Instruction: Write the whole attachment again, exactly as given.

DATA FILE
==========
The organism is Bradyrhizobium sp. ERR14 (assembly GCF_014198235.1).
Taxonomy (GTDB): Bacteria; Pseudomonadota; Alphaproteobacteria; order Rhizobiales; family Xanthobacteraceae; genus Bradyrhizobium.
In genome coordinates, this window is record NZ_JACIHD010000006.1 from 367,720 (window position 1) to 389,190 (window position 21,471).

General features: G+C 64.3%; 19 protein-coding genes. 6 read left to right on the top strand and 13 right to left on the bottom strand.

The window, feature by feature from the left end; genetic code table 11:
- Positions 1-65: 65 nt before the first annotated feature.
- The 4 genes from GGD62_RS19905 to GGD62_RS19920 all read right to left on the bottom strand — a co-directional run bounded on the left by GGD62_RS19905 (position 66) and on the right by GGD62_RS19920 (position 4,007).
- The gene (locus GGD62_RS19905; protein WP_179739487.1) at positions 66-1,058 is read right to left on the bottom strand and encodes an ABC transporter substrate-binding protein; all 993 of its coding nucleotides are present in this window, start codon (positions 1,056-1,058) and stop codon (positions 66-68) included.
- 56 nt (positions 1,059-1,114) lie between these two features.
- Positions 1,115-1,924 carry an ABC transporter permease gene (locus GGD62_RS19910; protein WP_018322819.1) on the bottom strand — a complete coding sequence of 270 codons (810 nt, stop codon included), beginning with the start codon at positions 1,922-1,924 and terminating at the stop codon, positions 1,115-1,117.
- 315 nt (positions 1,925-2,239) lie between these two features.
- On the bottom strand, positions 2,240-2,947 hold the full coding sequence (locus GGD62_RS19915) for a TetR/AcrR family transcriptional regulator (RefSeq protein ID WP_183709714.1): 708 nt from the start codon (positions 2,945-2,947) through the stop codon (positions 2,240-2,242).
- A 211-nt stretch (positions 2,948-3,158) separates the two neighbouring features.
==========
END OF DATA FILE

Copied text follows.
The organism is Bradyrhizobium sp. ERR14 (assembly GCF_014198235.1).
Taxonomy (GTDB): Bacteria; Pseudomonadota; Alphaproteobacteria; order Rhizobiales; family Xanthobacteraceae; genus Bradyrhizobium.
In genome coordinates, this window is record NZ_JACIHD010000006.1 from 367,720 (window position 1) to 389,190 (window position 21,471).

General features: G+C 64.3%; 19 protein-coding genes. 6 read left to right on the top strand and 13 right to left on the bottom strand.

The window, feature by feature from the left end; genetic code table 11:
- Positions 1-65: 65 nt before the first annotated feature.
- The 4 genes from GGD62_RS19905 to GGD62_RS19920 all read right to left on the bottom strand — a co-directional run bounded on the left by GGD62_RS19905 (position 66) and on the right by GGD62_RS19920 (position 4,007).
- The gene (locus GGD62_RS19905; protein WP_179739487.1) at positions 66-1,058 is read right to left on the bottom strand and encodes an ABC transporter substrate-binding protein; all 993 of its coding nucleotides are present in this window, start codon (positions 1,056-1,058) and stop codon (positions 66-68) included.
- 56 nt (positions 1,059-1,114) lie between these two features.
- Positions 1,115-1,924 carry an ABC transporter permease gene (locus GGD62_RS19910; protein WP_018322819.1) on the bottom strand — a complete coding sequence of 270 codons (810 nt, stop codon included), beginning with the start codon at positions 1,922-1,924 and terminating at the stop codon, positions 1,115-1,117.
- 315 nt (positions 1,925-2,239) lie between these two features.
- On the bottom strand, positions 2,240-2,947 hold the full coding sequence (locus GGD62_RS19915) for a TetR/AcrR family transcriptional regulator (RefSeq protein ID WP_183709714.1): 708 nt from the start codon (positions 2,945-2,947) through the stop codon (positions 2,240-2,242).
- A 211-nt stretch (positions 2,948-3,158) separates the two neighbouring features.